Micah 5:2-5 has multiple allusions and references to the Book of Immanuel. Both Micah 5 and Isaiah 7 refer to the Messiah’s birth; both refer to the pregnant woman giving birth; both allude to His divine nature (Micah saying He comes from long ago and the days of eternity, and Isaiah calling Him Immanuel, Mighty God, and Father of Eternity); both Micah (“He will stand and shepherd them in the strength of Yahweh,” 5:4) and Isaiah (9:7; 11:1-10) refer to the glorious reign of the Messiah; both point out that Messiah will be the source of peace for Israel (“He will be their peace,” Mic 5:5; “He will be named … the Prince of Peace,” Isa 9:6).

These many intertextual references are significant. If a plainly messianic passage like Mic 5:2-5 36 cites Isa 7:13-15, it shows that the earliest interpretation of Isa 7:14 (and, no less, an inspired interpretation) recognizes the messianic prophecy of the virgin birth.

Matthew 1:23. Matthew’s use of Isa 7:14 in his narrative of the virgin birth has been regarded in a variety of ways: a double fulfillment or sensus plenior; an example of typical fulfillment; a pesher interpretation;37 or even a misuse of Isaiah who, they allege, was not referring to the virgin birth in any way at all. However, it appears to me that Matthew was following a careful and close reading of Isaiah38 and recognized that the prediction given to the house of David had found its fulfillment in the virgin birth of Jesus of Nazareth. Immanuel had come just as prophesied eight centuries earlier. God was with Israel. The inspired words of the apostle Matthew in 1:22 (lit., “Now all this happened in order that what was spoken by the Lord through the prophet might be fulfilled”) make it clear that God’s words to Isaiah in 7:14 had made the particular nature of the Messiah’s birth to the virgin as inevitable as thunder that follows the lightening. Furthermore, to remove the intentionality of this connection is to deny the truthfulness of Matthew’s words.


We end where we began. What if Jesus did indeed have a human father named Larry? What if the gospel writers were merely mythologizing to make their message more palatable to pagans? What if Isaiah’s prediction referred to a young woman giving birth to a child via natural means in eighth-century BC Judah? According to some, these are insignificant questions. This approach says that faith in Jesus is still the truth even if the virgin birth is questioned or if Isaiah’s prediction of it is explained away as exegetically untenable. But truth is foundational to faith. According to Bell and others, we must believe in Jesus because “it works,” not because it is true. In fact, Jesus’ claim is just the opposite. According to Him, faith in Him only works because it is a true faith. Moreover, He is the truth.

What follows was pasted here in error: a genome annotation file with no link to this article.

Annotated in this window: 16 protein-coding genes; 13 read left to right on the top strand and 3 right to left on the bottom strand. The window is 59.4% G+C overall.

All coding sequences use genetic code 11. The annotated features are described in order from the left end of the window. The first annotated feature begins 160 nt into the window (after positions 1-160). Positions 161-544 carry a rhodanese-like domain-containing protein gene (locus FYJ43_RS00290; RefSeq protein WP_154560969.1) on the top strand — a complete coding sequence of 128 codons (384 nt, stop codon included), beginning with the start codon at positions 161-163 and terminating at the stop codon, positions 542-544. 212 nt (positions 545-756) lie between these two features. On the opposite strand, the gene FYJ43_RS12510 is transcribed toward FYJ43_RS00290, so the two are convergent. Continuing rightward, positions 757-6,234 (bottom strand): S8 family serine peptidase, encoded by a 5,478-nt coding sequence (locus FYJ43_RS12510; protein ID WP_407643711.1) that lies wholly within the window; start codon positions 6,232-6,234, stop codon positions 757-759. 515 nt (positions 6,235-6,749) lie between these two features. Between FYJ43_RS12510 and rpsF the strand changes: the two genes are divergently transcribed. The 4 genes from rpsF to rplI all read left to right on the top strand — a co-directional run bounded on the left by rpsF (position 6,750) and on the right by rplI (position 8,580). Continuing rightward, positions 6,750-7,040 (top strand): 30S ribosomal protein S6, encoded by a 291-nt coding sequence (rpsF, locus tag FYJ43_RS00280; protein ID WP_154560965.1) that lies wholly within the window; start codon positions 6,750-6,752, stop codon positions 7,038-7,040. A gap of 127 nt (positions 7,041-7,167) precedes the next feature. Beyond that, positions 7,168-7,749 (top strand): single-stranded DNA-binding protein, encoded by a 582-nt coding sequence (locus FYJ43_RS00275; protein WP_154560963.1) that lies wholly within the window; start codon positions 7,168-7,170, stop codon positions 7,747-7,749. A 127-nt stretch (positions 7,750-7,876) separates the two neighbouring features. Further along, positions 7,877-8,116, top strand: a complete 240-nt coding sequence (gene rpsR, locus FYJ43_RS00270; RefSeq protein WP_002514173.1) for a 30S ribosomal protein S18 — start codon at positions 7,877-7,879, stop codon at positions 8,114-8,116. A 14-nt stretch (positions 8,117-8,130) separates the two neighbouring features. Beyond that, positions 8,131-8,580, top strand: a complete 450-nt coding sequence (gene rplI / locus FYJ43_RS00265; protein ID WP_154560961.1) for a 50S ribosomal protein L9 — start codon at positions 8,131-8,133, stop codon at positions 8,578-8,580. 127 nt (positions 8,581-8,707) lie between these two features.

It appears that according to prophecy, the Messiah’s virgin birth was an essential to be believed for two reasons. First, the virgin birth was to be a major sign to confirm Messiah Jesus’ position as the messianic son of David. If Jesus of Nazareth had a human father named Larry or Joseph, it would prove that He really was not the Messiah. No matter how good a life one could lead by believing in Jesus, it would be a sham. Following Jesus changes our lives because He truly is the Messiah. Second, the virgin birth is in some way related to the deity of Jesus. The prediction foretells that the Messiah would be Immanuel or “God with us.” Luke, when recording the virgin birth, records the angel’s message to Mary: “The Holy Spirit will come upon you and the power of the Most High will overshadow you. Therefore, the holy One to be born will be called the Son of God” (Lk 1:35). Just as Isaiah related the virgin birth to Messiah being God with us, so Luke regards the virgin birth as the basis for Jesus’ being the Son of God, that is, Deity. Foundational to our faith is that God became a man in order to redeem us. Without the virgin birth, we deny the doctrine of Messiah’s deity and lose the truth of His atonement.

Philip Roth’s short story, The Conversion of the Jews, relates the tale of a young Jewish boy, Ozzie, who asked his rabbi about the virgin birth. Retelling his question to his friend, young Ozzie says,

I asked the question about God, how if He could create the heaven and earth in six days, and make all the animals, and the fish and the light in six days … if he could make all that in six days, and He could pick the six days he wanted right out of nowhere, why couldn’t He let a woman have a baby without having intercourse?39

Ozzie’s point about the possibility of a supernatural birth makes perfect sense. I would go one step further to affirm supernatural revelation. If God could create the world and miraculously enable a young Jewish virgin to have a baby, certainly He could have allowed an eighth-century BC Jewish prophet to predict the first-century virgin birth of the Jewish Messiah.